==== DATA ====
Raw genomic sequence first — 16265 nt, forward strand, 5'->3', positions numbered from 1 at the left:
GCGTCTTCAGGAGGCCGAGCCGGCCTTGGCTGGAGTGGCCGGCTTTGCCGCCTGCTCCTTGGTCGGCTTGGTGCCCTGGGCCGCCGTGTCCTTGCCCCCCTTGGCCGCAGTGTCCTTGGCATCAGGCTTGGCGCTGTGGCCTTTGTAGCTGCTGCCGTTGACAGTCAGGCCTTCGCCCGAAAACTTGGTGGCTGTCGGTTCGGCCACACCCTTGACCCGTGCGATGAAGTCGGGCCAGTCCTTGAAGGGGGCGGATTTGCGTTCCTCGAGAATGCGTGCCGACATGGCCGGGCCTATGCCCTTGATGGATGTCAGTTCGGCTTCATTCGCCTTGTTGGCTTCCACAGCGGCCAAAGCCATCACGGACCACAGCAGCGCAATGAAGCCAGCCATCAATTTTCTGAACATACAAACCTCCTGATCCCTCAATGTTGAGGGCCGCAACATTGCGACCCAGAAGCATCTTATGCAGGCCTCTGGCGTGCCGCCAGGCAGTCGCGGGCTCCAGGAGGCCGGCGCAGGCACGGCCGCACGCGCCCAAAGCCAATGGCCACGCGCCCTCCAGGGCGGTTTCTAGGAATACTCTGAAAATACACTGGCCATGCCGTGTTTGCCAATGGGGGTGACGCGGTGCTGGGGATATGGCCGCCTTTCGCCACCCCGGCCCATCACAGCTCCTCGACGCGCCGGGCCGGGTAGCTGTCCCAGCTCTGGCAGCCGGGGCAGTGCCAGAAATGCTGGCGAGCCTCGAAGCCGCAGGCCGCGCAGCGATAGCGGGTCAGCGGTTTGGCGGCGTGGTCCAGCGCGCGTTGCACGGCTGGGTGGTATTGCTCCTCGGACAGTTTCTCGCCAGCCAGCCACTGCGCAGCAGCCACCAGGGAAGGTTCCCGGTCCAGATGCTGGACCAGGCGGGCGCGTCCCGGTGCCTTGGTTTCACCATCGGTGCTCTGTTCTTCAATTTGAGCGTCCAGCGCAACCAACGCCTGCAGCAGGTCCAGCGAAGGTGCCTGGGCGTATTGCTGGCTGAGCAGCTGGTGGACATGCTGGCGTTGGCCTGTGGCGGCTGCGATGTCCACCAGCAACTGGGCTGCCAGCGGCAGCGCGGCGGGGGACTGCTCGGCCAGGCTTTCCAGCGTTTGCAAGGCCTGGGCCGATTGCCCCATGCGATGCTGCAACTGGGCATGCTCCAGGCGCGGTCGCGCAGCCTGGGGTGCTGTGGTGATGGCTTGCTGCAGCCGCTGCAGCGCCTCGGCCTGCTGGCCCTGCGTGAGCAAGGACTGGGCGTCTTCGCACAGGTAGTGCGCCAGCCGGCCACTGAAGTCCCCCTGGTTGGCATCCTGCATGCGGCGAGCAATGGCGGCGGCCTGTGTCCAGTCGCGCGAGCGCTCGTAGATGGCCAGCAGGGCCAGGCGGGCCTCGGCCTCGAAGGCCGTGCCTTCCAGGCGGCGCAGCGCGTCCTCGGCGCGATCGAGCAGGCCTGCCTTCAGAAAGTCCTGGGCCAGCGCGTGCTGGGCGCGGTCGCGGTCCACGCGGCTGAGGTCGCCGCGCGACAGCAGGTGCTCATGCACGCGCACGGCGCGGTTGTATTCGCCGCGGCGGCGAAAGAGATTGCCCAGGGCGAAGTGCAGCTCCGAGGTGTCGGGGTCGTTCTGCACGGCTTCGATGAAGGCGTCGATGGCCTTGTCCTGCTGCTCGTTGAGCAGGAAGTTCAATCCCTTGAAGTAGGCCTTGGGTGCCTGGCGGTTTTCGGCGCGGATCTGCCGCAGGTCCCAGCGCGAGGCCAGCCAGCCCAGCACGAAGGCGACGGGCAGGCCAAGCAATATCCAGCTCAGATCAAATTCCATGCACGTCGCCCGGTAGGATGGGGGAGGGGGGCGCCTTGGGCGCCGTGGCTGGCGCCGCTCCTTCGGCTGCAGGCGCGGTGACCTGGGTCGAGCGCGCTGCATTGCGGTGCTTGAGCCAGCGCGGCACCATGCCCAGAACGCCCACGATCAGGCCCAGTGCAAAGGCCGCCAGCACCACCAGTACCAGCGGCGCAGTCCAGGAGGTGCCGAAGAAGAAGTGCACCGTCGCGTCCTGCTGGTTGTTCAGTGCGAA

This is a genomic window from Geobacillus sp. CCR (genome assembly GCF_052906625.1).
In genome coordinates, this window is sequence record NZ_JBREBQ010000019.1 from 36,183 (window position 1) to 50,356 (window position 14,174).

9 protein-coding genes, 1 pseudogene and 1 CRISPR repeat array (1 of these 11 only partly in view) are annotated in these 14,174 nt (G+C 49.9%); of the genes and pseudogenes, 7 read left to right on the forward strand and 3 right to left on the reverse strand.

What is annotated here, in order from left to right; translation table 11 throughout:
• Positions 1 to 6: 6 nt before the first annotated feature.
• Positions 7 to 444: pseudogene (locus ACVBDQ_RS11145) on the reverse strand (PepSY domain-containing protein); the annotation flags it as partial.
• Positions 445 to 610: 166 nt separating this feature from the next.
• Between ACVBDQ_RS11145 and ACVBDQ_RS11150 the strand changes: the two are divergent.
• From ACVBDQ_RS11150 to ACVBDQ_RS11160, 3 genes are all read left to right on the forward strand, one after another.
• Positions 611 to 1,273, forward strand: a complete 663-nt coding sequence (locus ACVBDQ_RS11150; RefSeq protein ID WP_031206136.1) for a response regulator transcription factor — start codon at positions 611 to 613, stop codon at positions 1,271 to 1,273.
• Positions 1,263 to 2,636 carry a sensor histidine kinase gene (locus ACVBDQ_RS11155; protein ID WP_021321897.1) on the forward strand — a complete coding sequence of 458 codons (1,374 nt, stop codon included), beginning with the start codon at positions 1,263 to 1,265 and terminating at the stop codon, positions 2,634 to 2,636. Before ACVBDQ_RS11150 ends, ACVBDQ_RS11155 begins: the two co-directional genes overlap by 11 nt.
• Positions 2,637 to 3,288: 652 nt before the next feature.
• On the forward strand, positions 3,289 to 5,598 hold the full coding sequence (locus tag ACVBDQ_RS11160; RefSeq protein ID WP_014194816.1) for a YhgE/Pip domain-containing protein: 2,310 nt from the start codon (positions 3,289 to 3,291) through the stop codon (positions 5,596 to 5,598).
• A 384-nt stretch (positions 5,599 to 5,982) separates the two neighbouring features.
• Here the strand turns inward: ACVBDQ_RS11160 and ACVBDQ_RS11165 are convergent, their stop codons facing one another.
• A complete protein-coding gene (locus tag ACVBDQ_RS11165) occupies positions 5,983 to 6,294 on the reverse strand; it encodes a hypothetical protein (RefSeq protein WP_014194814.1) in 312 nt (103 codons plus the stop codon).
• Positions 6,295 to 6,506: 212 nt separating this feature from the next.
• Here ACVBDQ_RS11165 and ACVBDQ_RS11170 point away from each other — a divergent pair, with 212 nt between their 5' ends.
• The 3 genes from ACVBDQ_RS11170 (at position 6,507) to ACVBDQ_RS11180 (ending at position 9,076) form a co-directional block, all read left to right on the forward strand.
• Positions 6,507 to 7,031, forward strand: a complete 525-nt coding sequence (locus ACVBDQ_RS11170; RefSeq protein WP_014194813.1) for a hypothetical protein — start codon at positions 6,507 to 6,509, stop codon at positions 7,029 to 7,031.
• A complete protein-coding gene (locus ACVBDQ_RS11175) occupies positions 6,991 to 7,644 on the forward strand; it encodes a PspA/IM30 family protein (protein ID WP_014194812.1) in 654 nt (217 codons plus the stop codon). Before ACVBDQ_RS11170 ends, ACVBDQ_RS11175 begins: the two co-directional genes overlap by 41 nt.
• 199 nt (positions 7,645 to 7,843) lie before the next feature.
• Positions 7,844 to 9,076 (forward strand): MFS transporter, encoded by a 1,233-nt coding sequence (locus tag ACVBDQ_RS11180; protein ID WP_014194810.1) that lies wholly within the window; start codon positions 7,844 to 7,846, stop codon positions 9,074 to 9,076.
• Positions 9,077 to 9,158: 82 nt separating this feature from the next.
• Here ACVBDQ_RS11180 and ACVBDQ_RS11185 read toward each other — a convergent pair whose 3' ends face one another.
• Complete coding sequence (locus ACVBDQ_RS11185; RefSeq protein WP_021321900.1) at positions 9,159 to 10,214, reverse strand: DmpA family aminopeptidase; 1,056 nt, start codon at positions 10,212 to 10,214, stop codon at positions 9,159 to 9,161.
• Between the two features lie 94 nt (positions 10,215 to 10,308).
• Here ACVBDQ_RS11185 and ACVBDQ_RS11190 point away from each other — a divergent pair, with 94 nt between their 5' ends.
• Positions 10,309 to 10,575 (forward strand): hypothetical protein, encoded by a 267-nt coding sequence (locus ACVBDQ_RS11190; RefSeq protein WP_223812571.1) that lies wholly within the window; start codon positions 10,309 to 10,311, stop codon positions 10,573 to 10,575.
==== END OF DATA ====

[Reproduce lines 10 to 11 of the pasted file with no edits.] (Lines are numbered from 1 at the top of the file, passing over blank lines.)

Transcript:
• Between ACVBDQ_RS11145 and ACVBDQ_RS11150 the strand changes: the two are divergent.
• From ACVBDQ_RS11150 to ACVBDQ_RS11160, 3 genes are all read left to right on the forward strand, one after another.